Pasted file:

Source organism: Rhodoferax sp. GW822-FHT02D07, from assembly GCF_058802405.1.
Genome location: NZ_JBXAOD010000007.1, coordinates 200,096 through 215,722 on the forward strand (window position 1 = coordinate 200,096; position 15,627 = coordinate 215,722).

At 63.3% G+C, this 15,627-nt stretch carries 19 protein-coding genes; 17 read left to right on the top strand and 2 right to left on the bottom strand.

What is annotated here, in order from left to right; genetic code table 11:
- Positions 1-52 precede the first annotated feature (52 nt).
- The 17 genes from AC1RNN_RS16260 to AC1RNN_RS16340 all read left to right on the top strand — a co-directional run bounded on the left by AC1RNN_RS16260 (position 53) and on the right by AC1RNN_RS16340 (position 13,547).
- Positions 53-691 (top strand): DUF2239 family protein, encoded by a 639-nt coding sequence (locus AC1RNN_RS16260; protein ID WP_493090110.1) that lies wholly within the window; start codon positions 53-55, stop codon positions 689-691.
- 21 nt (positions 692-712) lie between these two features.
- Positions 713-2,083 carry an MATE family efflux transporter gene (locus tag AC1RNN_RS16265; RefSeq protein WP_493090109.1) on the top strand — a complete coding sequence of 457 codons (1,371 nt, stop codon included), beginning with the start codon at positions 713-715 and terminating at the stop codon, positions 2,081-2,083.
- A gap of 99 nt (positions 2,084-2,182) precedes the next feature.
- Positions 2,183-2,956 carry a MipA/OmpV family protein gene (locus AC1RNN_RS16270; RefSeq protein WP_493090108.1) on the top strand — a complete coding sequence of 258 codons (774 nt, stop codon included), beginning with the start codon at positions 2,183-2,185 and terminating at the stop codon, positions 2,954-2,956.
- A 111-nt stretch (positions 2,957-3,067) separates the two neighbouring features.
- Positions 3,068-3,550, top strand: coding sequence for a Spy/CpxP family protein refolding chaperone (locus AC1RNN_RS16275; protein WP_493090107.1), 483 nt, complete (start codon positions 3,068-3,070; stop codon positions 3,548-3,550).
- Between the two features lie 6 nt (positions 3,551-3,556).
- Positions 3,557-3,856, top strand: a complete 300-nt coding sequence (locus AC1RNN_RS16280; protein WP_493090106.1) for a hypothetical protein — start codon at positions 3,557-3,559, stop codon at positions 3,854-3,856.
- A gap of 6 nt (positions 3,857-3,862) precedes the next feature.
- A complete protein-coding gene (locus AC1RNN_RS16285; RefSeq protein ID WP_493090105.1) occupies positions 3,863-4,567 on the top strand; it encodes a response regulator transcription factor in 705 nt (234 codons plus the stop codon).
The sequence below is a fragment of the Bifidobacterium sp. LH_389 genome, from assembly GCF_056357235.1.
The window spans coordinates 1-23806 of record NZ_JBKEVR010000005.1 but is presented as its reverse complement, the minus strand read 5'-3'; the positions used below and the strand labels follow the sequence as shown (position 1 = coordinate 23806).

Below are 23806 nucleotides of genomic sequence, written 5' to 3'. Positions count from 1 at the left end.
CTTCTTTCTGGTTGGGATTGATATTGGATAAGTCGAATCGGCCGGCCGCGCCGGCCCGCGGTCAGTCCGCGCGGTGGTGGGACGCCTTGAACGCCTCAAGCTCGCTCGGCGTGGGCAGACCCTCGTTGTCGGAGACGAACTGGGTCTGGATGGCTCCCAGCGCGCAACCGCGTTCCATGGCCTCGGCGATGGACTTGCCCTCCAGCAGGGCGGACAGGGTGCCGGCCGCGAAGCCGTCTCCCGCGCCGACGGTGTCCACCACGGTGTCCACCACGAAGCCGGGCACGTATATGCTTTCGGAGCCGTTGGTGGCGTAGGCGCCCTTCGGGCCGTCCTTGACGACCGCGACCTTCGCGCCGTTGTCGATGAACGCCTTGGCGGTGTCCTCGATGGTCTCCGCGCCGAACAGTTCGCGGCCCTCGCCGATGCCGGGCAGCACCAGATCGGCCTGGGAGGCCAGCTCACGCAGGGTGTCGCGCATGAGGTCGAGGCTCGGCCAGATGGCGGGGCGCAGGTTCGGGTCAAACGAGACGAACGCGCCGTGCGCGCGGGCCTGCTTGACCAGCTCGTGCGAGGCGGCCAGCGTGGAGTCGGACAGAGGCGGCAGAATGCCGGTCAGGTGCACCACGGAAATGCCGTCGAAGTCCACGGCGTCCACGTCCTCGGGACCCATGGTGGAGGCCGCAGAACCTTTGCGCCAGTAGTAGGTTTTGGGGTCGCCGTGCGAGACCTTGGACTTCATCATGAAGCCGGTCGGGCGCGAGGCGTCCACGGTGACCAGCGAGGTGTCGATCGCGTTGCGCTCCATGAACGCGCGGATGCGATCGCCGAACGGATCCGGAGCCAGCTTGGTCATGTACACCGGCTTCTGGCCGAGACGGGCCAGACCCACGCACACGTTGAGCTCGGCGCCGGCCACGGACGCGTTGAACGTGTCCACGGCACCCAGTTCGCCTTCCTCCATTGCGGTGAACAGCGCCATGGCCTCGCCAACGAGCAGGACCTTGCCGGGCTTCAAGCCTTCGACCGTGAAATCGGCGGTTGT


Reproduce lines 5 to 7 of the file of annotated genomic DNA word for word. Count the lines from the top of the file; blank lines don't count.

- Positions 1-52 precede the first annotated feature (52 nt).
- The 17 genes from AC1RNN_RS16260 to AC1RNN_RS16340 all read left to right on the top strand — a co-directional run bounded on the left by AC1RNN_RS16260 (position 53) and on the right by AC1RNN_RS16340 (position 13,547).
- Positions 53-691 (top strand): DUF2239 family protein, encoded by a 639-nt coding sequence (locus AC1RNN_RS16260; protein ID WP_493090110.1) that lies wholly within the window; start codon positions 53-55, stop codon positions 689-691.